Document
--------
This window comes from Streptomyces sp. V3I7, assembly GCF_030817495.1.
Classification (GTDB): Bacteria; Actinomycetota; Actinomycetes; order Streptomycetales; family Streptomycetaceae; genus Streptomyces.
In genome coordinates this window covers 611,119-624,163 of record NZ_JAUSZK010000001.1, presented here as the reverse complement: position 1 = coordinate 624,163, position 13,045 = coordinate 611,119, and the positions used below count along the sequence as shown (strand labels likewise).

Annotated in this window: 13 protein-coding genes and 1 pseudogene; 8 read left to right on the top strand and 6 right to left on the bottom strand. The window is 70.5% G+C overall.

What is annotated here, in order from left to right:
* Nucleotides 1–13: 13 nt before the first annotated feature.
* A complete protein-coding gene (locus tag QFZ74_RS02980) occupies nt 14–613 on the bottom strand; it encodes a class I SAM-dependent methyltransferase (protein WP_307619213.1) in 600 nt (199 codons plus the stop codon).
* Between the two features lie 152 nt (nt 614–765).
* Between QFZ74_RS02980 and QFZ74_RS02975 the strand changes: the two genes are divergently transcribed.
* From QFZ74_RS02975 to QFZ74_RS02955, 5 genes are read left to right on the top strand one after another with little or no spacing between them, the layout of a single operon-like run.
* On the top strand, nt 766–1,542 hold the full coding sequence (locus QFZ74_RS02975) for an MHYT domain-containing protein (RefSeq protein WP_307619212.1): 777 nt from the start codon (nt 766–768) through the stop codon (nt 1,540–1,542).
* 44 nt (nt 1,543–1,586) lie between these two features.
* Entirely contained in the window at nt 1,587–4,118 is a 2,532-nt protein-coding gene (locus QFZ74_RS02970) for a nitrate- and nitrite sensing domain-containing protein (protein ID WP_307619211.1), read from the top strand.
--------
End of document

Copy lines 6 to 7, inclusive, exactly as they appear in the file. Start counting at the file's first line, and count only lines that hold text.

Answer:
* Nucleotides 1–13: 13 nt before the first annotated feature.
* A complete protein-coding gene (locus tag QFZ74_RS02980) occupies nt 14–613 on the bottom strand; it encodes a class I SAM-dependent methyltransferase (protein WP_307619213.1) in 600 nt (199 codons plus the stop codon).